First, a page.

Jump to content
  • Welcome to the eG Forums, a service of the eGullet Society for Culinary Arts & Letters. The Society is a 501(c)3 not-for-profit organization dedicated to the advancement of the culinary arts. These advertising-free forums are provided free of charge through donations from Society members. Anyone may read the forums, but to post you must create a free account.

ghostrider

Your favorite brand of pasta

Recommended Posts

I appear to be in the minority, but I never really noticed any difference between one brand and another. I just bought whatever was cheapest at the supermarket (I pretty much don't eat pasta at all any more, as I avoid processed carbs).

Share this post


Link to post
Share on other sites

It's the air, stupid!

As posted above, I prefer De Cecco. However my market stocks very few shapes of De Cecco -- notably not linguine, which is my favorite shape of dried pasta. Recently I saw a new brand (at least new for me), Delverde.

Since it was on sale I bought a box of Delverde linguine fini to try. It is not a bad pasta and I plan to buy again. The texture is a bit slimier than De Cecco. I don't mean that to be pejorative.

The Delverde box says "artisan made, bronze dies, slow dried, spring water". This is a bit confusing as the Delverde website speaks of water from the Verde river, but never says Verde river water, which river is apparently fed from springs, is what is used to make the pasta. But the quality is attributed to "the purity of the air": "Pasta that breathes deep".

Note, even though I can buy linguini fini, I still can't find linguini!

Share this post


Link to post
Share on other sites

I am partial to divella. The red bag is fine by me but bronze die extruded is also available in a green bag.

More important than brand is how it is cooked and sauced imo

A very interesting article about that here

http://www.nytimes.com/1997/09/17/dining/italy-truth-about-pasta-italians-know-that-less-more-call-for-return-basics.html?pagewanted=all&src=pm

I was interested to learn that it is possible to visually spot pasta that is dried at high heat vs low heat drying. The difference is down to Maillard reaction and imparts its own flavour.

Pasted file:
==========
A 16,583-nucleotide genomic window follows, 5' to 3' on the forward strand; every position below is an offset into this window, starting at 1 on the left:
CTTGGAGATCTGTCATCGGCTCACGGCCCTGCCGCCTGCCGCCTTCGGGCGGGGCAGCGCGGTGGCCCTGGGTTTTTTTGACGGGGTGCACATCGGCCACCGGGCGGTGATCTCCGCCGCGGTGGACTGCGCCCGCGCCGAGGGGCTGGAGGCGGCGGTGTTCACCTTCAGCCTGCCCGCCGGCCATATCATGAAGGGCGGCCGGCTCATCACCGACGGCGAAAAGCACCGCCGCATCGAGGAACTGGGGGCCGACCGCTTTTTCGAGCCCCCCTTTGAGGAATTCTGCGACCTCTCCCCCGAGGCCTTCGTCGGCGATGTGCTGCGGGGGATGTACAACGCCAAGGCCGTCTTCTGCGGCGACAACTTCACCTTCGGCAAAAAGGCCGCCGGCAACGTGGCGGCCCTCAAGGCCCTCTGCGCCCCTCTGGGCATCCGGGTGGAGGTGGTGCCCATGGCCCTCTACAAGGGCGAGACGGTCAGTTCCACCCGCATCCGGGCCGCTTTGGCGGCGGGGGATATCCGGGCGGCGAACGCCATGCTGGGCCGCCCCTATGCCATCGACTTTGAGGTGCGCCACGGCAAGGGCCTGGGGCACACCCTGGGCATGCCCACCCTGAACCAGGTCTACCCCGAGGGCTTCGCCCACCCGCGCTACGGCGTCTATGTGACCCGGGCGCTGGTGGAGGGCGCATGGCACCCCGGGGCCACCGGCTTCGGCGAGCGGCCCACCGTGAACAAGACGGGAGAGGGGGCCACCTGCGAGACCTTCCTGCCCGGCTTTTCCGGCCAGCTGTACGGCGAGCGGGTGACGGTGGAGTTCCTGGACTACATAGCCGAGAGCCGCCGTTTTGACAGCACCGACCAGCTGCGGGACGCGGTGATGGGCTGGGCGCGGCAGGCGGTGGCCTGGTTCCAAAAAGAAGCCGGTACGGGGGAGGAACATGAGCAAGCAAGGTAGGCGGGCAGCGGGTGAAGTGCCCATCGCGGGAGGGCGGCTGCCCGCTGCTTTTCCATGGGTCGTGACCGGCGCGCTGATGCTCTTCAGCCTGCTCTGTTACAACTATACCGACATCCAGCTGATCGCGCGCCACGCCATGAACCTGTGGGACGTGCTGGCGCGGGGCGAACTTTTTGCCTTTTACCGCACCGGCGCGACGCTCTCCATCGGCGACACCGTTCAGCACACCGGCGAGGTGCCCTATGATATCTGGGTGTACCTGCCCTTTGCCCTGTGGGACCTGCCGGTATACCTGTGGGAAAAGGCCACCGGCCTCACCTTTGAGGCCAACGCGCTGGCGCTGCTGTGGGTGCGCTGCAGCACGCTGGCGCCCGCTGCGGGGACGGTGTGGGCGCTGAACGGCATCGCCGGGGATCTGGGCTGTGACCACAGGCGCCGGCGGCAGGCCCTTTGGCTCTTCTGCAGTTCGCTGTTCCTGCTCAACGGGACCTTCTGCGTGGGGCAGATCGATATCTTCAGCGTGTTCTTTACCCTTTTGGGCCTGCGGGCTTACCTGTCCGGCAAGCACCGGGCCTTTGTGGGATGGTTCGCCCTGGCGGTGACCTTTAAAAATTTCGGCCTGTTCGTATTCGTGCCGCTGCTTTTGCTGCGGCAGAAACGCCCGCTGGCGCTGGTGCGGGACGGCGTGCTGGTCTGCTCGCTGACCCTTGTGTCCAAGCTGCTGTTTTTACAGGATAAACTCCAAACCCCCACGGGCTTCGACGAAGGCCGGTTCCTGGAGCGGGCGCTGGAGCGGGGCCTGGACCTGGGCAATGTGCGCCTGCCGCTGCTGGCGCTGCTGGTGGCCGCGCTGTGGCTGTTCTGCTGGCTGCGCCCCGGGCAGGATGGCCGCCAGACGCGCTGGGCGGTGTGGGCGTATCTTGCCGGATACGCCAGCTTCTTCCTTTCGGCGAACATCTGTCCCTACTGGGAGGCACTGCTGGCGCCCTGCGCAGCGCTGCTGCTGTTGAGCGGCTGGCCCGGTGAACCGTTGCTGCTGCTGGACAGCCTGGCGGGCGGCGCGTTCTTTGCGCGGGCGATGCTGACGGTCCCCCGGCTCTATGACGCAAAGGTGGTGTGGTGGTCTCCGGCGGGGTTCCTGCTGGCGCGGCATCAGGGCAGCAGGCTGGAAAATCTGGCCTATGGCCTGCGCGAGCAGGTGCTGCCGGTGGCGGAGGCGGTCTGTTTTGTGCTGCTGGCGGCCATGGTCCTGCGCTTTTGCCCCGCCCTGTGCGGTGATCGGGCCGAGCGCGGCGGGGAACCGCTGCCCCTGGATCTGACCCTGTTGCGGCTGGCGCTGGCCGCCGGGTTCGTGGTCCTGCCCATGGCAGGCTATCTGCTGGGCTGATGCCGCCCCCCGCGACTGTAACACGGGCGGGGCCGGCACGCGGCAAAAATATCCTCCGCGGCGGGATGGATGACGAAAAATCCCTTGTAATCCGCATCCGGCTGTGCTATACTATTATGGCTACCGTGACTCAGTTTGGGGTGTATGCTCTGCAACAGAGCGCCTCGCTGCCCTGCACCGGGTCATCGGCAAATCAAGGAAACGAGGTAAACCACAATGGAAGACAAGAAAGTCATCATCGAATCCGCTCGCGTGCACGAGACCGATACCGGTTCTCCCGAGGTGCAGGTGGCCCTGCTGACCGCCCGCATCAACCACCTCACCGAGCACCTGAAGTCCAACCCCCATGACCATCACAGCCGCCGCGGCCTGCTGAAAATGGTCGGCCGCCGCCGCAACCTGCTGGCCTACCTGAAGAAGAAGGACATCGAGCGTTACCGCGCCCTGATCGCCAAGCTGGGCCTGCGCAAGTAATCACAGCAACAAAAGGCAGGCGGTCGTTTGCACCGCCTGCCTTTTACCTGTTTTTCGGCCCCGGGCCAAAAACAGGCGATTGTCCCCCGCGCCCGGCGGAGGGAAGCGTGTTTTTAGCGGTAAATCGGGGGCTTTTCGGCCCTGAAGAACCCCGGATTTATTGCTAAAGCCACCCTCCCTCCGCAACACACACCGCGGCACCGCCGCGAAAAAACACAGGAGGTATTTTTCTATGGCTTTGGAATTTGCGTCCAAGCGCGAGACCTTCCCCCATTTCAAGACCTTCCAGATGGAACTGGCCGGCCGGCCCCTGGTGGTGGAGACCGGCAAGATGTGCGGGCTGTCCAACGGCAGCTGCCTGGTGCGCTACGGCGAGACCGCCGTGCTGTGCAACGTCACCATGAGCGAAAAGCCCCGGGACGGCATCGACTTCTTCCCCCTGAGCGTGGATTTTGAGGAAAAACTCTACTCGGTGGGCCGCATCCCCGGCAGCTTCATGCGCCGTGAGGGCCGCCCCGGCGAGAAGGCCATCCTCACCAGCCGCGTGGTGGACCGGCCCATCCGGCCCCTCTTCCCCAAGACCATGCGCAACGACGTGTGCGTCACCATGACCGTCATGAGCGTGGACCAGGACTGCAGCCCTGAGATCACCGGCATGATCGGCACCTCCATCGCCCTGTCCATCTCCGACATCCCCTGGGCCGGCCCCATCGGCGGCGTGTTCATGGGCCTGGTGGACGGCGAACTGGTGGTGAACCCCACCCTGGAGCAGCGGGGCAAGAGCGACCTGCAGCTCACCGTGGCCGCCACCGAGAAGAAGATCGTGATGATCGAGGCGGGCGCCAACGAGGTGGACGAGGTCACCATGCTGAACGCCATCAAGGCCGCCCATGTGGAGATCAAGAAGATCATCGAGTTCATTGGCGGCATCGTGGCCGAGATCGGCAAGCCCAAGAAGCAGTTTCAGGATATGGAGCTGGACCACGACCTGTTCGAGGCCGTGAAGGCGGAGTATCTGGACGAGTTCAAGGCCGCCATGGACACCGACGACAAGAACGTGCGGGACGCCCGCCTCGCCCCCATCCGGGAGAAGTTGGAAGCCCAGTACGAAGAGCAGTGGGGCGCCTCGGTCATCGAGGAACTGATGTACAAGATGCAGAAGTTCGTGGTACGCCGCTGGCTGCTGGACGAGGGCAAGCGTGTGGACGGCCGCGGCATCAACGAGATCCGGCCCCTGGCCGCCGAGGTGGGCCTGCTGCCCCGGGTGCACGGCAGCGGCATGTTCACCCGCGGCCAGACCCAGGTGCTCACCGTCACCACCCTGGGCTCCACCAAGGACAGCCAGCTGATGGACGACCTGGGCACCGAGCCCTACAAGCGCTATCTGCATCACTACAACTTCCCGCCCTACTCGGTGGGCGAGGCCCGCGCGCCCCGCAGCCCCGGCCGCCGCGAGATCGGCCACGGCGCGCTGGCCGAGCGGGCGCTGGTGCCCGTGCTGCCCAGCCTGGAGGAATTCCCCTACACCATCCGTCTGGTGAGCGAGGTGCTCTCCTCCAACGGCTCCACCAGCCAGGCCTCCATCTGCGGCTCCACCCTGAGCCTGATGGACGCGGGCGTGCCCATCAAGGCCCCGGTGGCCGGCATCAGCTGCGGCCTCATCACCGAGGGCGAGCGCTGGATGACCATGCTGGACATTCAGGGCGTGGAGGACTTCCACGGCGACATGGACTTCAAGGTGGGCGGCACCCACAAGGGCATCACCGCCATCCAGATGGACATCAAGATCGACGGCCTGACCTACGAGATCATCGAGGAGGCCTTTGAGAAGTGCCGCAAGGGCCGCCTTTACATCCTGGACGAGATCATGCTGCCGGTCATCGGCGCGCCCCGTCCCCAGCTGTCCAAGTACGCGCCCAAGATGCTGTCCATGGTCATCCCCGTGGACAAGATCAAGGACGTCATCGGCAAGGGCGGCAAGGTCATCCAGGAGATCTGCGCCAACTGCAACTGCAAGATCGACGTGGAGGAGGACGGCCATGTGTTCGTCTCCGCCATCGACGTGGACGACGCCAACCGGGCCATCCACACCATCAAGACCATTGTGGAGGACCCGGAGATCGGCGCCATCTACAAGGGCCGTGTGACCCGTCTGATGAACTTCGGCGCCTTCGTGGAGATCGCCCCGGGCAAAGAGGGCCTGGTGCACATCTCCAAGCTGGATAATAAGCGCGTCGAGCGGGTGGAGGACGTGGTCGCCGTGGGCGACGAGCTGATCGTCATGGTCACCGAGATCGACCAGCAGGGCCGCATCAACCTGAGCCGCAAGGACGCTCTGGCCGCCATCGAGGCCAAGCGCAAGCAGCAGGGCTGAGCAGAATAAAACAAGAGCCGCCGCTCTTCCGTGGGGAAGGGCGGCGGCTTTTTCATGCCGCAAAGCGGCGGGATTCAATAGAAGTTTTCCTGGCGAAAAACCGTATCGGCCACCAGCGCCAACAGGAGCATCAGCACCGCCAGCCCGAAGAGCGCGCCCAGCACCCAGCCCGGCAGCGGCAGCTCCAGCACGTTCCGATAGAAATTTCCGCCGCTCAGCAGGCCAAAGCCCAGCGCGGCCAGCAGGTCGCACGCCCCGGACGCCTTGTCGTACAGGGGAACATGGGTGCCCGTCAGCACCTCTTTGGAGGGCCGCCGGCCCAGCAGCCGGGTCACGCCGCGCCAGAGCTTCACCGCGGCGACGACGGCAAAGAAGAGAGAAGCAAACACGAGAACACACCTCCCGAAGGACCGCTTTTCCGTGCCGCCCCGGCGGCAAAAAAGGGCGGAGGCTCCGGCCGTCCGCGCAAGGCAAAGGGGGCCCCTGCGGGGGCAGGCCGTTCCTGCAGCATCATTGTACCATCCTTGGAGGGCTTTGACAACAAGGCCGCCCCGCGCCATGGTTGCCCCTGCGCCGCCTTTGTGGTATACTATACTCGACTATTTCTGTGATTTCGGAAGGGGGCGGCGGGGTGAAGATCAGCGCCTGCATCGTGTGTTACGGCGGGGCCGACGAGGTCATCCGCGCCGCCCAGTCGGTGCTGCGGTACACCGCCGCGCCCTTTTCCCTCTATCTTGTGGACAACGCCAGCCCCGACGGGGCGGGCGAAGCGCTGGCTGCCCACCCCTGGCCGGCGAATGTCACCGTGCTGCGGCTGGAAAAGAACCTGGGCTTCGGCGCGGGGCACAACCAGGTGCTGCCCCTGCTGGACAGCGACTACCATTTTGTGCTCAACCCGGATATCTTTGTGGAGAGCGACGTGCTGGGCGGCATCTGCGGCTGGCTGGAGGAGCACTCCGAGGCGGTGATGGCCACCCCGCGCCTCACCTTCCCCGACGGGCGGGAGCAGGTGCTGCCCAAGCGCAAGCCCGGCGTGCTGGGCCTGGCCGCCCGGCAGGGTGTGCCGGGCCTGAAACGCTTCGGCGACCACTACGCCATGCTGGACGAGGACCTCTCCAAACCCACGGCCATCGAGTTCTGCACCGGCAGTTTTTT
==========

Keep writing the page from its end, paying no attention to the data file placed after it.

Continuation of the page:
"Why is the rum always gone?"

Captain Jack Sparrow

Share this post


Link to post
Share on other sites

I generally use Cav. Giuseppe Cocco pasta when I use store-bought. I like the texture and flavor. I buy it at a local market, where they always seem to have a few boxes in their discount section, marked down from "you've-got-to-be-kidding-me" to "cheaper-than-a-plane-ticket."


Who cares how time advances? I am drinking ale today. -- Edgar Allan Poe

Share this post


Link to post
Share on other sites

I'm quite partial to the Trader Joe's stuff, regular, whole wheat (the only whole wheat pasta I've actually liked), and of course their organic pasta is excellent as well. Some shapes do (or at least did) use bronze die extrusion as well.


Jon

--formerly known as 6ppc--

Share this post


Link to post
Share on other sites

I used Barilla for years, primarily because I used their sauces (which have much less sugar than other mainstream brands, giving them a more complex flavor), until an Italian friend of mine said Barilla pasta doesn't develop a proper al dente texture. It's either undercooked or slightly mushy.

I started trying other imported brands, and to my surprise the texture was much, much better. I currently use DaVinci. It's priced the same as Barilla.

Share this post


Link to post
Share on other sites

I like http://www.amazon.com/s/?ie=UTF8&keywords=setaro+pasta&tag=googhydr-20&index=aps&hvadid=33127594307&hvpos=1t1&hvexid=&hvnetw=g&hvrand=1234567890&hvpone=&hvptwo=&hvqmt=e&hvdev=c&ref=pd_sl_16freczrlm_e/ref=as_li_tl?ie=UTF8&camp=1789&creative=9325&creativeASIN=http://www.amazon.com/s/?ie=UTF8&keywords=setaro+pasta&tag=googhydr-20&index=aps&hvadid=33127594307&hvpos=1t1&hvexid=&hvnetw=g&hvrand=1234567890&hvpone=&hvptwo=&hvqmt=e&hvdev=c&ref=pd_sl_16freczrlm_e&linkCode=as2&tag=egulletcom-20">Setaro brand dried pasta from Naples. Comes in 1 kilo packages for about $7.

Barilla is produced both in Italy and in the U.S. The American product is fortified with niacin, iron, thiamine mononitrate, riboflavin and folic acid, whereas the Italian product only lists two ingredients: semolina and durum flours. For the money, they're both pretty reliable.

Now, I'm noticing this more and more, also De Cecco and Garofalo are fortified! Does it mean I need to resort to the artisanal brands for my every day pasta?

Share this post


Link to post
Share on other sites

the fortification isn't the problem. It's the use of durum flour instead of only semolina, which makes barilla pasta made in america SUCK.

I use De Cecco and Di Martino Bronzo.

Maybe this is the time and place to ask: What is durum and semolina flours - how are they different?

I have seen one package of pasta recently that was made with "Durum Wheat Semolina" flour. What's that?


 ... Shel


 

Share this post


Link to post
Share on other sites

My favorite brand of dry "pasta" (note quote marks) is actually Cipriani, with their egg-noodle line. Wonderful stuff, just not exactly a buck for a pound. Actually, quite a bit more.